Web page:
Posted by Mohini Mushrif
This has been an eye-opening Olympic season in more ways than one, we have learnt to live and cope in a new world, we’ve redesigned our sports-viewing experience and thanks to the power of social media, we’re acknowledging the step-child treatment we give to every sport that isn’t men’s cricket. What hasn’t changed is our high dose of national pride that comes around during such tournaments, along with its usual companions, blatant misogyny and toxic masculinity.
When England lost the EURO 2020 final last month, several civil society actors and media outlets pointed out how racial and domestic abuse increases during such games. Though heavy consumption of alcohol that happens during these games is believed to be the major cause behind it, we can’t help but also unpack the obvious connection between increased display of misogyny and sports. In India, female athletes have been doing the heavy-lifting in Olympic representation for the last few years but the way we look at them never changes. They’re either compulsively desexualised (“lifting weights would make women look ‘manly'”) or are compulsively looked at as ‘desirable’, by especially splashing their photos in traditional outfits on the Internet. Their value then comes from the fact that they are ‘wife material’ because they wore an Indian ethnic outfit that one time. Social media is teeming with pictures of the conventionally good-looking athletes in sports gear on one side and in Indian outfits on the other, captioned ‘Marry her if she can do both’. Would she want to marry someone with such a deplorable sense of humour is a question no one bothers to ask.
Also making a strong comeback this time (not that it was ever out of form) is the pitting of women against each other. We’d expect misery to acquaint us with this not-so-strange bedfellow of misogyny, but celebrations are also not spared. The women who won different sports competitions are the real strong women and they represent true women empowerment, unlike the fake feminists who claim to be standing for equality. The picture I had to come across was with P.V. Sindhu in a saree on one side and a film still of Kareena Kapoor Khan smoking (gasp!) on the other. P.V. Sindhu is the only choice for a role model when it comes to women empowerment, thank you very much. Everyone knows these Bollywood types are bad influences and other numerous tasteful adjectives.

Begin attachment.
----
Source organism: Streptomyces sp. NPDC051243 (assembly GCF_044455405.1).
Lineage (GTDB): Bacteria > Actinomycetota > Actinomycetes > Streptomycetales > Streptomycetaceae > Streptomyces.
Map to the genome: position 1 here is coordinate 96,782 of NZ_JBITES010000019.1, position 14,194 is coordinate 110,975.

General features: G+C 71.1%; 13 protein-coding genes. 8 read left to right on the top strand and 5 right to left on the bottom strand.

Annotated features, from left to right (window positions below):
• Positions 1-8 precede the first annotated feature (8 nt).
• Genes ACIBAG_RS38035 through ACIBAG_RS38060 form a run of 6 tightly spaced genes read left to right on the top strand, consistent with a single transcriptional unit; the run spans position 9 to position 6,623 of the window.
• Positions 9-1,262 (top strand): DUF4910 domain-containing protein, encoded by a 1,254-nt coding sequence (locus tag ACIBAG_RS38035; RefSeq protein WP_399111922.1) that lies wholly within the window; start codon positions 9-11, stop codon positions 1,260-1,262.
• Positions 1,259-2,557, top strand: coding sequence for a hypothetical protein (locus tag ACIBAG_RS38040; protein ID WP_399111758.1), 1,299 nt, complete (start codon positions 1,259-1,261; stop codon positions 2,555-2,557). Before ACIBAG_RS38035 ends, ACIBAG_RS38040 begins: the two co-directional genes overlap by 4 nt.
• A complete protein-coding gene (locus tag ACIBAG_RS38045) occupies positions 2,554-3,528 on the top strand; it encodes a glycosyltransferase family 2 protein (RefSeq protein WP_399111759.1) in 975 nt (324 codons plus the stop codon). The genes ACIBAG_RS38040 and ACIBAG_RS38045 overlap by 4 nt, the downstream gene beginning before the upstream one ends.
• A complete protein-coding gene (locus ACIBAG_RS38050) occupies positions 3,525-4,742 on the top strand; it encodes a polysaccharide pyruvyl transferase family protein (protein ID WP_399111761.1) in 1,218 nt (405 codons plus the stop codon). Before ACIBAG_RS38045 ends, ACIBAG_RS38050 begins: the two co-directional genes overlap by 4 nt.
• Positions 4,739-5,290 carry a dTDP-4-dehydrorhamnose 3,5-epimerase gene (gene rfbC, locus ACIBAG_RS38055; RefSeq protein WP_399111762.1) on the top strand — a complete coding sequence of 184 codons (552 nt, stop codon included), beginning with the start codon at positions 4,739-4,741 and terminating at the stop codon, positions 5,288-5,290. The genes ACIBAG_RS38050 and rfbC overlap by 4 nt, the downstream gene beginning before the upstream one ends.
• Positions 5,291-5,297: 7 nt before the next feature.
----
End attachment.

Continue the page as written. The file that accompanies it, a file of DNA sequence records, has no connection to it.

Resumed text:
My first response to this was to educate this group of people with the usual arguments. Firstly, smoking is bad for everyone, not just women. Men have lungs. Secondly, the reason women can enter and excel in male dominant fields is because feminist activists fought for those rights, all while being hounded with those tasteful adjectives and more. The women who make you uncomfortable today are the ones assuring progress in the future of womankind. A future you will end up taking pride in.
But why should I have to educate or give an explanation? Why must we continue to cater to this demographic that believes that everything has to exist for their enjoyment, for their comfort? A movement with a 200-year-old legacy has nothing to prove to a hay-brained man with a cellphone and a data pack. If the only time you respect women is when they bring medals for the country (or when they do something for you), you don’t actually respect women. If the only way you can praise women is by comparing and making a villain (or vamp) out of other women, you’re a misogynist and you don’t believe in equality. And if this thought offends you, you need to introspect the way that you think.
Also read: The Paradox Of India’s Olympian Daughters
The way I see it, there are people who do the hard work of making such graphics, and then there are people who like, share, enjoy or even ignore them. The first group is not my target audience and frankly, I am scared of them, but I do want to reach out to the second category of people. You should do better, educate yourself, rid yourself of the entrenched misogyny. True, it definitely involves more work than liking a meme that feeds your biases, but it is worth the hassle. No woman owes you anything but you owe it to the world to make it a more bearable place for women and non-binary folks.
Mohini has completed her MA in Politics from Mumbai University. She believes that it is possible to find a solution to all of life’s and society’s problems through literature and wholesome TV shows. She enjoys tea, books and calling people out on their problematic behaviours. You can find her on Instagram and Facebook.